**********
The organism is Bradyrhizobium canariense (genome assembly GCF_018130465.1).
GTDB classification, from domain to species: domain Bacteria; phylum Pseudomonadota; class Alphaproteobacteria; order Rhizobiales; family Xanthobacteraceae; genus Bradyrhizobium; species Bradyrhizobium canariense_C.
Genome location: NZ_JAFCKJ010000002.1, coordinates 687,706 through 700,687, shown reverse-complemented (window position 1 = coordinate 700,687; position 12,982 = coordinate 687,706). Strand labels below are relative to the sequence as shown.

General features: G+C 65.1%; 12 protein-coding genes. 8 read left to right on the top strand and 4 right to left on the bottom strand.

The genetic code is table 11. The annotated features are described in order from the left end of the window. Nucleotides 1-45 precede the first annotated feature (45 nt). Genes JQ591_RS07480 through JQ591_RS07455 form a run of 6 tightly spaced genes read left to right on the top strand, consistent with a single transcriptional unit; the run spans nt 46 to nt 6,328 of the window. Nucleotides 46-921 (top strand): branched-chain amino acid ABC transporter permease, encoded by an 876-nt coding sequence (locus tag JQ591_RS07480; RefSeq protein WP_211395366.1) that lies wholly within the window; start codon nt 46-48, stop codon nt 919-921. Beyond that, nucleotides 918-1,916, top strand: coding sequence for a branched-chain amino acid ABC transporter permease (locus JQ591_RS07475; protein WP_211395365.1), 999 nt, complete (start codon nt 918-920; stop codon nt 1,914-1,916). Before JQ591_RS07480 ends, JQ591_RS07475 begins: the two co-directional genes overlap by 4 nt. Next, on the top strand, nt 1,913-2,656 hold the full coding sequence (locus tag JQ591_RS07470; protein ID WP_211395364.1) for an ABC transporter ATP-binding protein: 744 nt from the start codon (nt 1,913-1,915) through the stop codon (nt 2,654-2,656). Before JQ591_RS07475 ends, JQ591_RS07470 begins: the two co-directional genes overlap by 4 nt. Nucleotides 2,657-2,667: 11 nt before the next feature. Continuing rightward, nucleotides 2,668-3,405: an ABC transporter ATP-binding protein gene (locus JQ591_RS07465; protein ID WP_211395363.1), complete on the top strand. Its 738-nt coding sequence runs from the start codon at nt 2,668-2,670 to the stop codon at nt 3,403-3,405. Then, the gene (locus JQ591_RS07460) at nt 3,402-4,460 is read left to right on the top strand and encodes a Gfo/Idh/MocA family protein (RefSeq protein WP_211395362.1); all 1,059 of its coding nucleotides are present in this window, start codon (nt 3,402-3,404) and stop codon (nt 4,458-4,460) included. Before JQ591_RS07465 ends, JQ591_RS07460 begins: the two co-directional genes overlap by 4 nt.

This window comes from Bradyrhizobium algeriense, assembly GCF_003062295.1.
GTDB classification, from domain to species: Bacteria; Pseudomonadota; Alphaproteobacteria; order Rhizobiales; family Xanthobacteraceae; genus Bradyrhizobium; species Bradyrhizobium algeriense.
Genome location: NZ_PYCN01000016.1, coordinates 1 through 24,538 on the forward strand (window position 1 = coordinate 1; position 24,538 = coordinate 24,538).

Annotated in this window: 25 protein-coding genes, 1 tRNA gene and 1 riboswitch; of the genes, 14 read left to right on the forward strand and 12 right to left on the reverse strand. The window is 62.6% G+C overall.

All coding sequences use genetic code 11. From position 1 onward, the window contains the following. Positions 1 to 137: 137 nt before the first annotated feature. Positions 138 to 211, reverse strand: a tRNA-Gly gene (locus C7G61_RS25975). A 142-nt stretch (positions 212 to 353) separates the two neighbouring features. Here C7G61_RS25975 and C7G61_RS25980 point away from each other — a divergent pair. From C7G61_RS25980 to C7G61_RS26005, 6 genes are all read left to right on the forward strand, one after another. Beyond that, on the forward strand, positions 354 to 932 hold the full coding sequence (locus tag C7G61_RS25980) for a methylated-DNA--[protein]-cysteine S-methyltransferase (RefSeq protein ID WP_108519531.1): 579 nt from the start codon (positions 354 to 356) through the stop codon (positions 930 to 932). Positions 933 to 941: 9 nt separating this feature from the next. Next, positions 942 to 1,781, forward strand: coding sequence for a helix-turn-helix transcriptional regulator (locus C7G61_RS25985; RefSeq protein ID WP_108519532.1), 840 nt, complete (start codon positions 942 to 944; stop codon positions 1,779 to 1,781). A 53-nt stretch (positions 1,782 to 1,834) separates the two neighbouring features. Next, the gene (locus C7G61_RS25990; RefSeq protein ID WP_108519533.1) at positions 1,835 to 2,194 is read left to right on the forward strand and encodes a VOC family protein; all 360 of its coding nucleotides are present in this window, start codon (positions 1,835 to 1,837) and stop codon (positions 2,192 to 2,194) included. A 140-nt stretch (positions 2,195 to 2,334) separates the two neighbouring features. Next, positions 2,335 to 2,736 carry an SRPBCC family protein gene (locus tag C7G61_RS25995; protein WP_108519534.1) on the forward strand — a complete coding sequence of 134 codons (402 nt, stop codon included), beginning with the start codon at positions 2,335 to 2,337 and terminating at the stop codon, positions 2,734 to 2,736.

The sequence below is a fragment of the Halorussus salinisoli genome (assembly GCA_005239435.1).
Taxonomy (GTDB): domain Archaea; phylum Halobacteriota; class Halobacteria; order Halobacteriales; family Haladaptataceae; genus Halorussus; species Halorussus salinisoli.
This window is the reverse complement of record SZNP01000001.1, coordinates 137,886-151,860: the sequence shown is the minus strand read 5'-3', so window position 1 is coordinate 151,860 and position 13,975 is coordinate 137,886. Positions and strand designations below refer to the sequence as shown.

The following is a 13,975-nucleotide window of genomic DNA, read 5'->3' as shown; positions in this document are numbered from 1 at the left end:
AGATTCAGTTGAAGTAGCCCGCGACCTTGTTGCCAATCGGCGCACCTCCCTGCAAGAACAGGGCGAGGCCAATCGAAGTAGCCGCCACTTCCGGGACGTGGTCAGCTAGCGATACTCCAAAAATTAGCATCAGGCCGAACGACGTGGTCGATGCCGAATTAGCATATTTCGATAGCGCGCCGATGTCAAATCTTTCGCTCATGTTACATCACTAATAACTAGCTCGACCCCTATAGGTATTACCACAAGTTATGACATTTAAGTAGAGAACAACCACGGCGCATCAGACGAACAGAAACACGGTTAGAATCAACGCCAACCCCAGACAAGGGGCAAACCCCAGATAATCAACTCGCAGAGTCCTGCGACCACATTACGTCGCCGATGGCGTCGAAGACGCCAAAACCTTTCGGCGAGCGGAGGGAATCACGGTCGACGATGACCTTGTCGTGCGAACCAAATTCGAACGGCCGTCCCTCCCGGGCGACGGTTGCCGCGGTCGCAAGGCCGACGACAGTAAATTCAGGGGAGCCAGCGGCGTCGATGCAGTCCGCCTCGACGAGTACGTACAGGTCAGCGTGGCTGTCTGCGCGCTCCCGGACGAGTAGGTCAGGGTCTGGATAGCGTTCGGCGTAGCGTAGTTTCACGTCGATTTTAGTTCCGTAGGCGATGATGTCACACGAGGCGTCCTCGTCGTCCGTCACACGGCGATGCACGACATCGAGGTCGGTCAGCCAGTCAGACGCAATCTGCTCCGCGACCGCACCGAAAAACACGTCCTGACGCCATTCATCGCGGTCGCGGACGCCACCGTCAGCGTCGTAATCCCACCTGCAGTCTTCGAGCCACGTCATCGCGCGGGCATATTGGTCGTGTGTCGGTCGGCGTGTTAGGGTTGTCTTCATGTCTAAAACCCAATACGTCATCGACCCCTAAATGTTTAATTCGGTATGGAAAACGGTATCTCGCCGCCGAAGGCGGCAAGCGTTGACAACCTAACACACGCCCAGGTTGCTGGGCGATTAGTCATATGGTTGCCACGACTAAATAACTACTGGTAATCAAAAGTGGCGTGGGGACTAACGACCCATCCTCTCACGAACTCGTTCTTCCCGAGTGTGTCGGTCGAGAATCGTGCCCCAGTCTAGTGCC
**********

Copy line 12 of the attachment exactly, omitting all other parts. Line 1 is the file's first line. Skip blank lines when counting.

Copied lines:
Taxonomy (GTDB): domain Archaea; phylum Halobacteriota; class Halobacteria; order Halobacteriales; family Haladaptataceae; genus Halorussus; species Halorussus salinisoli.